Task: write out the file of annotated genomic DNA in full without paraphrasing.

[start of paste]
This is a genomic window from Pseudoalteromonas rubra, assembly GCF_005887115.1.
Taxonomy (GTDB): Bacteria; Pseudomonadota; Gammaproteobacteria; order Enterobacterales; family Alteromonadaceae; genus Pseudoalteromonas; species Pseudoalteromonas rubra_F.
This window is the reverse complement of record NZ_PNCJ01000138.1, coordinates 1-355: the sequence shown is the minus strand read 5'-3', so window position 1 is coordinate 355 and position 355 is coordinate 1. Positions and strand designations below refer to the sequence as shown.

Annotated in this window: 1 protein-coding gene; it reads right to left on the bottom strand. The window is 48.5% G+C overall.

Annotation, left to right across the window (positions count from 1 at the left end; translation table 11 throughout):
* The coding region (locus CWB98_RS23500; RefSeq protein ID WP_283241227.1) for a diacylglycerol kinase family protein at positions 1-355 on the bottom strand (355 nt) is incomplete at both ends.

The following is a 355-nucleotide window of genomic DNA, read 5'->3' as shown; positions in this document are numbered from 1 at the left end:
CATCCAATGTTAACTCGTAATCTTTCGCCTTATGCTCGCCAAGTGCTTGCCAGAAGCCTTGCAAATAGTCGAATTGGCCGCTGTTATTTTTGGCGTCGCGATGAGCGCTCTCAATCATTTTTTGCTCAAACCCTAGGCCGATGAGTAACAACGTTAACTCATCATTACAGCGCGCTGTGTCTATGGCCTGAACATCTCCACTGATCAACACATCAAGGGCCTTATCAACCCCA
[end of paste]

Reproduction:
This is a genomic window from Pseudoalteromonas rubra, assembly GCF_005887115.1.
Taxonomy (GTDB): Bacteria; Pseudomonadota; Gammaproteobacteria; order Enterobacterales; family Alteromonadaceae; genus Pseudoalteromonas; species Pseudoalteromonas rubra_F.
This window is the reverse complement of record NZ_PNCJ01000138.1, coordinates 1-355: the sequence shown is the minus strand read 5'-3', so window position 1 is coordinate 355 and position 355 is coordinate 1. Positions and strand designations below refer to the sequence as shown.

Annotated in this window: 1 protein-coding gene; it reads right to left on the bottom strand. The window is 48.5% G+C overall.

Annotation, left to right across the window (positions count from 1 at the left end; translation table 11 throughout):
* The coding region (locus CWB98_RS23500; RefSeq protein ID WP_283241227.1) for a diacylglycerol kinase family protein at positions 1-355 on the bottom strand (355 nt) is incomplete at both ends.

The following is a 355-nucleotide window of genomic DNA, read 5'->3' as shown; positions in this document are numbered from 1 at the left end:
CATCCAATGTTAACTCGTAATCTTTCGCCTTATGCTCGCCAAGTGCTTGCCAGAAGCCTTGCAAATAGTCGAATTGGCCGCTGTTATTTTTGGCGTCGCGATGAGCGCTCTCAATCATTTTTTGCTCAAACCCTAGGCCGATGAGTAACAACGTTAACTCATCATTACAGCGCGCTGTGTCTATGGCCTGAACATCTCCACTGATCAACACATCAAGGGCCTTATCAACCCCA